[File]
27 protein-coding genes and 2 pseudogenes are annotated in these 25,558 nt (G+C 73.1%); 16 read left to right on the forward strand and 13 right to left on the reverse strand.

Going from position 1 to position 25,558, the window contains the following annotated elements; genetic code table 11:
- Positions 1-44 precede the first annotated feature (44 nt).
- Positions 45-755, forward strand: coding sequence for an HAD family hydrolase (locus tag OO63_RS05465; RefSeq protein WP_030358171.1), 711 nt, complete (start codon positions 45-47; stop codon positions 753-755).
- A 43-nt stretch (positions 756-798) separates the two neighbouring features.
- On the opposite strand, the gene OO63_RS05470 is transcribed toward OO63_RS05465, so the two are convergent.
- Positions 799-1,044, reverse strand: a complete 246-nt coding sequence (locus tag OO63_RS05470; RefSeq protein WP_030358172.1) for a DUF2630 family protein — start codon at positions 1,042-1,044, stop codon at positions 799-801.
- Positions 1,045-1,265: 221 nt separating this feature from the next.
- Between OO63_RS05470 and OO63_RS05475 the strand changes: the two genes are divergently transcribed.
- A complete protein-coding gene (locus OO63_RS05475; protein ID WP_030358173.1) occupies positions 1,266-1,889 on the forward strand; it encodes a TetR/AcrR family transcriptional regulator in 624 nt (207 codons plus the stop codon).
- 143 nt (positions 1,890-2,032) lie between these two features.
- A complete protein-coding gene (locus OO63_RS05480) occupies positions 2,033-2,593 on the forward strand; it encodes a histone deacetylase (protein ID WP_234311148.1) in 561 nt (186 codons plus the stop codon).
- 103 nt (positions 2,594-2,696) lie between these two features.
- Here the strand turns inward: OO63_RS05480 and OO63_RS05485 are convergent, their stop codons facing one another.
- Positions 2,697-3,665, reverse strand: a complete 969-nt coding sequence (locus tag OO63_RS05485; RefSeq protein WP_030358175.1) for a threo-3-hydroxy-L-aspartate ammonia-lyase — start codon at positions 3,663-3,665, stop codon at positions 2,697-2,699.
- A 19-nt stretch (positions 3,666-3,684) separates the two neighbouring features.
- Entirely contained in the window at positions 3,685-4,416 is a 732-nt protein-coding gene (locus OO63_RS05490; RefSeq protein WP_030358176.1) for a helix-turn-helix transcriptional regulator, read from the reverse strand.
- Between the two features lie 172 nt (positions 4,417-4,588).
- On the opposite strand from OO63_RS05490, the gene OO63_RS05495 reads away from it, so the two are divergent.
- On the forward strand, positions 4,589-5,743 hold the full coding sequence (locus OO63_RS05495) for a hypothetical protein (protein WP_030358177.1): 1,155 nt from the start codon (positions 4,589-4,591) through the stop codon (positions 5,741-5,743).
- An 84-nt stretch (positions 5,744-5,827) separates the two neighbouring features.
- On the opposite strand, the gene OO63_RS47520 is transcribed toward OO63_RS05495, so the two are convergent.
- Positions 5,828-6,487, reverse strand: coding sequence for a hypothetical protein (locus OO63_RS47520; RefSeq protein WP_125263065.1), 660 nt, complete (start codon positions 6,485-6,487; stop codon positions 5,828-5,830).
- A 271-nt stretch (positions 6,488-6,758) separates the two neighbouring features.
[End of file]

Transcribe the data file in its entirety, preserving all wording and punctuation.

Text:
27 protein-coding genes and 2 pseudogenes are annotated in these 25,558 nt (G+C 73.1%); 16 read left to right on the forward strand and 13 right to left on the reverse strand.

Going from position 1 to position 25,558, the window contains the following annotated elements; genetic code table 11:
- Positions 1-44 precede the first annotated feature (44 nt).
- Positions 45-755, forward strand: coding sequence for an HAD family hydrolase (locus tag OO63_RS05465; RefSeq protein WP_030358171.1), 711 nt, complete (start codon positions 45-47; stop codon positions 753-755).
- A 43-nt stretch (positions 756-798) separates the two neighbouring features.
- On the opposite strand, the gene OO63_RS05470 is transcribed toward OO63_RS05465, so the two are convergent.
- Positions 799-1,044, reverse strand: a complete 246-nt coding sequence (locus tag OO63_RS05470; RefSeq protein WP_030358172.1) for a DUF2630 family protein — start codon at positions 1,042-1,044, stop codon at positions 799-801.
- Positions 1,045-1,265: 221 nt separating this feature from the next.
- Between OO63_RS05470 and OO63_RS05475 the strand changes: the two genes are divergently transcribed.
- A complete protein-coding gene (locus OO63_RS05475; protein ID WP_030358173.1) occupies positions 1,266-1,889 on the forward strand; it encodes a TetR/AcrR family transcriptional regulator in 624 nt (207 codons plus the stop codon).
- 143 nt (positions 1,890-2,032) lie between these two features.
- A complete protein-coding gene (locus OO63_RS05480) occupies positions 2,033-2,593 on the forward strand; it encodes a histone deacetylase (protein ID WP_234311148.1) in 561 nt (186 codons plus the stop codon).
- 103 nt (positions 2,594-2,696) lie between these two features.
- Here the strand turns inward: OO63_RS05480 and OO63_RS05485 are convergent, their stop codons facing one another.
- Positions 2,697-3,665, reverse strand: a complete 969-nt coding sequence (locus tag OO63_RS05485; RefSeq protein WP_030358175.1) for a threo-3-hydroxy-L-aspartate ammonia-lyase — start codon at positions 3,663-3,665, stop codon at positions 2,697-2,699.
- A 19-nt stretch (positions 3,666-3,684) separates the two neighbouring features.
- Entirely contained in the window at positions 3,685-4,416 is a 732-nt protein-coding gene (locus OO63_RS05490; RefSeq protein WP_030358176.1) for a helix-turn-helix transcriptional regulator, read from the reverse strand.
- Between the two features lie 172 nt (positions 4,417-4,588).
- On the opposite strand from OO63_RS05490, the gene OO63_RS05495 reads away from it, so the two are divergent.
- On the forward strand, positions 4,589-5,743 hold the full coding sequence (locus OO63_RS05495) for a hypothetical protein (protein WP_030358177.1): 1,155 nt from the start codon (positions 4,589-4,591) through the stop codon (positions 5,741-5,743).
- An 84-nt stretch (positions 5,744-5,827) separates the two neighbouring features.
- On the opposite strand, the gene OO63_RS47520 is transcribed toward OO63_RS05495, so the two are convergent.
- Positions 5,828-6,487, reverse strand: coding sequence for a hypothetical protein (locus OO63_RS47520; RefSeq protein WP_125263065.1), 660 nt, complete (start codon positions 6,485-6,487; stop codon positions 5,828-5,830).
- A 271-nt stretch (positions 6,488-6,758) separates the two neighbouring features.